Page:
Modi said whatever was lacking in growth and development of the country, GST will provide the opportunity to realise them.

Ahead of the launch, the GST Council slashed the rate of fertilisers from 12 per cent to 5 per cent and of exclusive parts of tractors from 28 per cent to 18 per cent to reduce the burden on farmers.

The launch of GST, which the government claimed would result in reduction of prices of articles of common consumption, also came amidst fears from various business sections that prices would go up under the new regime.

Welcoming the gathering, Jaitley described GST as the biggest and most ambitious tax reform which is an achievement of the country through consensus. It highlights the fact that India can rise above narrow politics and work for country’s benefit. In making the GST, neither the Centre nor the states gave up their sovereignty.

He said all MPs, state governments, political parties, state finance ministers and dedicated officials of the Centre and states deserved to be appreciated for realising the project of GST Law.

Jaitley said under GST, the revenues will go up as the compliance goes up and the GDP will also increase.

Parliament’s Central Hall has witnessed such a function only on three occasions earlier. First was on the occasion of Independence when first Prime Minister Jawaharlal Nehru made the famous ‘Tryst with Destiny’ speech. The second was on the occasion of silver jubilee of Independence in 1972 and golden jubilee in 1997.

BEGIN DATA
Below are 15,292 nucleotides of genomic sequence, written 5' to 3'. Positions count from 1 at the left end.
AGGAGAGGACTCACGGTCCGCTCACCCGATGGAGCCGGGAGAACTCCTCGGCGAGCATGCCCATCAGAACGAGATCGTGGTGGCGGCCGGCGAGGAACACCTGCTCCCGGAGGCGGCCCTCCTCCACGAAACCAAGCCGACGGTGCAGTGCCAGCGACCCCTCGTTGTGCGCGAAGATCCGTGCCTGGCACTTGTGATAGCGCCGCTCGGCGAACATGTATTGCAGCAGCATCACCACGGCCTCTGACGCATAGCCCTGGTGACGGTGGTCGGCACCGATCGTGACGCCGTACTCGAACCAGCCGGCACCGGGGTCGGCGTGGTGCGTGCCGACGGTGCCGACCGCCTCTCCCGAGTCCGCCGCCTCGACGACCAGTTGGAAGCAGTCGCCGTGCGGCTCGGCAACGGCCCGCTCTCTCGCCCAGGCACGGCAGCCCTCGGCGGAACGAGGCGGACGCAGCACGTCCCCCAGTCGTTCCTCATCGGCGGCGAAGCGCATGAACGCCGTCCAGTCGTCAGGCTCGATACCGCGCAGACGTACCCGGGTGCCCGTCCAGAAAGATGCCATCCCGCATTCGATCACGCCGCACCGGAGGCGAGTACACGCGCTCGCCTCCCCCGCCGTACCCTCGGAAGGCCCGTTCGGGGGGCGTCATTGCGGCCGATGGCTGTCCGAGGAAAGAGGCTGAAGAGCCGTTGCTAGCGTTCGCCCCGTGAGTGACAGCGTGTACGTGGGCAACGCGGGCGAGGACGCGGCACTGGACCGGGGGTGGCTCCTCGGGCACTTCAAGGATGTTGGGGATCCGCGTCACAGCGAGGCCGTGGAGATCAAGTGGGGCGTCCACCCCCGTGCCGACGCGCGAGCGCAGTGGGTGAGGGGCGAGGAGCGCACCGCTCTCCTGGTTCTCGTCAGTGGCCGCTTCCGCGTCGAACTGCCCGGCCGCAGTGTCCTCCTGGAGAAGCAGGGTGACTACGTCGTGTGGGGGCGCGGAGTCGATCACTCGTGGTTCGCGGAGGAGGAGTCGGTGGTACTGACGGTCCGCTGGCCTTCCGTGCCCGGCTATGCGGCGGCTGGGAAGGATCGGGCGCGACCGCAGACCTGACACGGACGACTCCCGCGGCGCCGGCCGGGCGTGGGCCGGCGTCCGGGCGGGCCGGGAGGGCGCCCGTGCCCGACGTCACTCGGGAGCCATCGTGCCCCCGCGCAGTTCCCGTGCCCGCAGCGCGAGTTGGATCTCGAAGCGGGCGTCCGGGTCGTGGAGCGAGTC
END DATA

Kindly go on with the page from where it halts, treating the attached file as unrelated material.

The GST is expected to check tax evasion and broaden tax base. In the new regime, all filings will be done only through electronic mode to ensure non-intrusive administration. This will minimise taxpayers’ physical interaction with the tax officials.

The GST regime seeks to reduce rates of over 50 per cent of items of daily use and charge others at much lower rate of 5 per cent, 12 per cent and 18 per cent.

A higher tax rate is imposed on luxury and sin goods at 28 per cent in the new regime. Certain services like telephone, banking and insurance are expected to feel the pinch of higher taxes.

The GST also promises taxpayers a refund against their sales within 60 days. Similarly, exporters will get refund within seven days. For protection of consumer rights, the new law provides anti-profiteering provisions. In a departure from the normal practice, the GST will be administered together by the Centre and the states.



MPs seating in galleries, RS gets ready for monsoon session

Naidu directed the officials to submit a detailed action plan by early next week, for this purpose.




Parliament of India

New Delhi, July 3 : The Rajya Sabha Secretariat is exploring seating members of the upper house in the house’s chamber as well as the galleries in conformity with the norm of physical distancing and to enable virtual participation of other members from either the Central Hall or Balayogi Auditorium in the Parliament premises for the monsoon session.

As the Lok Sabha Secretariat came out with new rules for reconvening parliamentary panel meetings, Rajya Sabha Chairman Venkaiah Naidu on Friday too held detailed discussions on various options for conducting the proceedings of the upper house during the ensuing Monsoon Session of the Parliament. The Secretary General and other senior officials of the Rajya Sabha Secretariat were present in the hour-long discussions.